When author Michael Lewis was preparing an article featuring President Obama, the two spent six months in close company.
Lewis was participating in the President’s basketball games, sitting up front in Air Force One, and chatting with him whenever he had a free moment.
When Lewis presented the President with the following scenario: “Assume that in thirty minutes you will stop being President. I will take your place. Prepare me. Teach me how to be President”, he gave some very interesting advice:
”You need to remove from your life the day-to-day problems that absorb most people for meaningful parts of their day. You’ll see I wear only grey or blue suits. I’m trying to pare down decisions. I don’t want to make decisions about what I’m eating or wearing. Because I have too many other decisions to make. You need to focus your decision-making energy. You need to routinize yourself. You can’t be going through the day distracted by trivia (1).”
The President’s ideas about ’decision-making energy’ is backed by science. One of the most fascinating examples of this is a 2011 study (2) in which psychologists examined the factors that impact whether or not a judge approves a criminal for parole.
The researchers examined 1,112 judicial rulings in which parole board judges decided whether or not to allow the criminal to be released on parole. (Some of the criminals were asking for a change in parole terms rather than release.)
What the psychologists found was that it wasn’t the factors you might think that most influenced these judges; it wasn’t the type of crime committed or what law had been broken that decided which way the ruling was going to go; it was the time of day.
At the beginning of the day, a judge was likely to give the criminal a favourable ruling about 65 percent of the time. Then, as the morning wore on, the judge became drained by making more and more decisions. As fatigue kept increasing, the likelihood of obtaining a favourable ruling steadily dropped to zero before lunch time.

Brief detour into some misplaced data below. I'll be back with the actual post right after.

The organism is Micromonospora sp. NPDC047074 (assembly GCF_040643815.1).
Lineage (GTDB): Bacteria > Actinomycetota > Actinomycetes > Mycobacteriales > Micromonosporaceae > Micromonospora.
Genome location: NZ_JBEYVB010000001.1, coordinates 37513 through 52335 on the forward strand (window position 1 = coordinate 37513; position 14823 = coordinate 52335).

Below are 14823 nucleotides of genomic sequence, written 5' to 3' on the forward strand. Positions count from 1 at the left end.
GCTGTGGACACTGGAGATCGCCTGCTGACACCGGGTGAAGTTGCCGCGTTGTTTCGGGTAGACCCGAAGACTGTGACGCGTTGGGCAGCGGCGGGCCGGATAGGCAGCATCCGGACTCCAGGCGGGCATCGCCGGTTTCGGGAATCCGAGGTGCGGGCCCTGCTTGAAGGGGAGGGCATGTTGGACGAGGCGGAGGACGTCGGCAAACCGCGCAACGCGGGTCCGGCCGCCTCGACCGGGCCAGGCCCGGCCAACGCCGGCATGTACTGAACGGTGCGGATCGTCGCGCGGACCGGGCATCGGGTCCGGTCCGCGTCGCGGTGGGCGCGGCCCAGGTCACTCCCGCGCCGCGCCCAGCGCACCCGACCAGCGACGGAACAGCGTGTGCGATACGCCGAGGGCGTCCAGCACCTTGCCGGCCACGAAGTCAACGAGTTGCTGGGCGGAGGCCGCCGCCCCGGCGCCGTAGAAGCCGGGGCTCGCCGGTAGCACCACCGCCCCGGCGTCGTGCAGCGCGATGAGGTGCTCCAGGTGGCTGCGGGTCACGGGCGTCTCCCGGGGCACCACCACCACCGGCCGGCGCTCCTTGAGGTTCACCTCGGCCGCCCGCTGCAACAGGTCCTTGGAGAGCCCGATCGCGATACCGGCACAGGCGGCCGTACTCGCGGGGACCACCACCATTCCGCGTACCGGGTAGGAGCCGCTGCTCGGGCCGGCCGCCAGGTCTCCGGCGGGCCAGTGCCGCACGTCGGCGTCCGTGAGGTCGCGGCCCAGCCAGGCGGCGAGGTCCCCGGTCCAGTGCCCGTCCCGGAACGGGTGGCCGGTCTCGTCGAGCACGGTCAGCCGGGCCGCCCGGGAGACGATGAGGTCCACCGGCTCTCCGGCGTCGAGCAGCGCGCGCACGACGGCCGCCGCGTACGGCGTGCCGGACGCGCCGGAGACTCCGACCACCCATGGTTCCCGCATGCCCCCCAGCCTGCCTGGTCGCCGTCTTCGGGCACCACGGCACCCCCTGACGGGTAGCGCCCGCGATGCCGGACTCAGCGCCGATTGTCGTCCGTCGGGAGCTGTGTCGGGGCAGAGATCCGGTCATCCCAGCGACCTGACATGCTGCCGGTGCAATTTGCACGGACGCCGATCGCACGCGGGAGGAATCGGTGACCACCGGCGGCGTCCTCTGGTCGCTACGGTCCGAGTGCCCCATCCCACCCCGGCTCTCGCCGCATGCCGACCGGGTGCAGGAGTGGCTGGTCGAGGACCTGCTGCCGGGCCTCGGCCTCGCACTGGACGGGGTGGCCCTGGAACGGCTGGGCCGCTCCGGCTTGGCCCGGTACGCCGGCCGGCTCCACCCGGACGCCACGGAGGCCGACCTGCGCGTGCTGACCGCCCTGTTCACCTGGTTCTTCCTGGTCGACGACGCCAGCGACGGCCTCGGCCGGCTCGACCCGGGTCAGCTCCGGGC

After the lunch break the judge would come back refreshed and the likelihood of a favourable ruling would immediately jump back up to about 65 percent. The same scenario would then play out in the afternoon. The judge got more and more tired and at the end of the day, the chances of a favourable ruling were down to zero percent once again.
No matter what the crime was, this trend held true for all 1,112 cases(!!).
How could this be? Well, your willpower works like a muscle and just like a muscle in your body it will get tired when you use it a lot. The judges were experiencing what researchers refer to as ’decision fatigue’ – in other words, the deteriorating quality of decisions made by an individual after a long session of decision making (3).
When their willpower muscle was running out the judges found it easier to say no and keep everyone locked up rather than debating whether or not the criminal was trustworthy enough to leave prison.